On the other end of the scale, Pelosi’s approach disappointed some Democrats who are agitating for impeachment proceedings. According to her spokesman, Rep. Val Demings of Florida said she believed the House has enough evidence to begin the process.

McGahn was a vital witness for Mueller, recounting the president’s outrage over the investigation and his efforts to curtail it.

The former White House counsel described, for instance, being called at home by the president on the night of June 17, 2017, and directed to call the Justice Department and say that Mueller had conflicts of interest and should be removed. McGahn declined the command, “deciding that he would resign rather than trigger what he regarded as a potential Saturday Night Massacre,” the Mueller report said.

Once that episode became public in the news media, the president demanded that McGahn dispute the reports and asked him why he had told Mueller about it and why he had taken notes of their conversations. McGahn refused to back down, the report said.

Nadler’s announcement was one of several leadership moves aimed at calming a struggle among Democrats to speak with one voice about what to do in light of Mueller’s startling account of Trump’s repeated efforts to fire him, shut down his probe and get allies to lie.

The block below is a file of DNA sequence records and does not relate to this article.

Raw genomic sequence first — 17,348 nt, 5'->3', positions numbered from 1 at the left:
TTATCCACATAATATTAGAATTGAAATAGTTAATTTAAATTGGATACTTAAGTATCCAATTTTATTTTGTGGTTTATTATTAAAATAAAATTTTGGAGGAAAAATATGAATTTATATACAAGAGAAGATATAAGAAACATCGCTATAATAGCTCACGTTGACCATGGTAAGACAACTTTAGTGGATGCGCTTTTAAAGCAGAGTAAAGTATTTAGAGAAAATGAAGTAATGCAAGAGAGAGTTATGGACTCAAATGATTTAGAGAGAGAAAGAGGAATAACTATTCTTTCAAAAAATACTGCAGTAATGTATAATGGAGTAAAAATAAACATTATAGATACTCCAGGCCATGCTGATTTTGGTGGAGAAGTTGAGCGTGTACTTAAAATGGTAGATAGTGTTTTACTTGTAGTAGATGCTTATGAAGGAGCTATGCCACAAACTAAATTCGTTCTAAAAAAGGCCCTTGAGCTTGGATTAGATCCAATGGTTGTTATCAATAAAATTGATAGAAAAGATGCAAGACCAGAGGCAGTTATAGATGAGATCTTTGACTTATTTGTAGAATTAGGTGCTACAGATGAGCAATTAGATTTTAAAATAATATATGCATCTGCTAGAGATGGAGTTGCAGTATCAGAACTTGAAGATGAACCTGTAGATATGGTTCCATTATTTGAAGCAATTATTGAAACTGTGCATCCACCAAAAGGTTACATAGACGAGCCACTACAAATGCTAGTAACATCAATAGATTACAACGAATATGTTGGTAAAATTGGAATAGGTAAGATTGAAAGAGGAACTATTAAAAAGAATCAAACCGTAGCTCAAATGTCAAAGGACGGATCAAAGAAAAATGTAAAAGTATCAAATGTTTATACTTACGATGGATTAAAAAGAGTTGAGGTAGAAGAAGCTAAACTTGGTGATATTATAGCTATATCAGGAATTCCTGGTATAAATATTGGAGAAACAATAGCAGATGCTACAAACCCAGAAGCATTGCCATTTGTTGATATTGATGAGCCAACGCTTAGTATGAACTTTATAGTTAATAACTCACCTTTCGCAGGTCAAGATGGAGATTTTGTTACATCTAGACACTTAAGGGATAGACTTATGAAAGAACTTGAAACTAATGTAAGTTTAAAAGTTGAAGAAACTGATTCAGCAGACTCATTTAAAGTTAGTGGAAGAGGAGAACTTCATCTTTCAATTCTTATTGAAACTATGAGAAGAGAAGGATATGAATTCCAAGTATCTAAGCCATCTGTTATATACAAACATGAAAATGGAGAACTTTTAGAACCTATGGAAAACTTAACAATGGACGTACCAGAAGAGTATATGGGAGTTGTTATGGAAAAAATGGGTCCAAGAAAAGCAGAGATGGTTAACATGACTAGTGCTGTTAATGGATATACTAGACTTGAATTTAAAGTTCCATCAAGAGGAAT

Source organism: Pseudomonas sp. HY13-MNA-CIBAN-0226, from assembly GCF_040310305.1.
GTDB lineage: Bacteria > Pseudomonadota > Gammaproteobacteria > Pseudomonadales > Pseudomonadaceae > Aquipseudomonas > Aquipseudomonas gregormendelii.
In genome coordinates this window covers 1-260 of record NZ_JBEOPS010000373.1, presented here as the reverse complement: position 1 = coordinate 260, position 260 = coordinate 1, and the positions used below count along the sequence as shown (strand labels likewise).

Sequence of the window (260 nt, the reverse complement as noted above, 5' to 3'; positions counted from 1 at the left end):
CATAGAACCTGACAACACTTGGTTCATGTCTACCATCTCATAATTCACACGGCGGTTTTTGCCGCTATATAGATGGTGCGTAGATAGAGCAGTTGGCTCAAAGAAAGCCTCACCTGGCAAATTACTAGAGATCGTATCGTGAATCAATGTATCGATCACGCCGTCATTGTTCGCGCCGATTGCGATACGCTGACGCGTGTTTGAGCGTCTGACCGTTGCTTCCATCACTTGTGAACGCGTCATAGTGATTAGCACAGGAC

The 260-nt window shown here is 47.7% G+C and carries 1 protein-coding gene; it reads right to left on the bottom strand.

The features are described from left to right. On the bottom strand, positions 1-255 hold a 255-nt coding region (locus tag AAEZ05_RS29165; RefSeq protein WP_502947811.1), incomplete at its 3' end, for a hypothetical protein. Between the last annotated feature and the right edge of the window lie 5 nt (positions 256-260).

After Mueller’s report was released last week, the most prominent of the Democratic freshmen, Rep. Alexandria Ocasio-Cortez of New York, signed on to Rep. Rashida Tlaib’s resolution calling for an investigation into Trump’s conduct and the question of whether it merits a formal impeachment charge in the House.

“Mueller’s report is clear in pointing to Congress’ responsibility in investigating obstruction of justice by the President,” Ocasio-Cortez tweeted.

On Monday, Pelosi’s letter made clear there was no Democratic disagreement that Trump “at a minimum, engaged in highly unethical and unscrupulous behavior which does not bring honor to the office he holds.” But she acknowledged the party’s officeholders have a range of views on how to proceed.

She counseled them repeatedly to go after facts, not resort to “passion or prejudice” in the intense run-up to the 2020 presidential and congressional elections. She is the de facto leader of her party until Democrats nominate a candidate to challenge Trump, so her words echoed on the presidential campaign trail.

“We all firmly agree that we should proceed down a path of finding the truth,” Pelosi wrote. “It is also important to know that the facts regarding holding the president accountable can be gained outside of impeachment hearings.”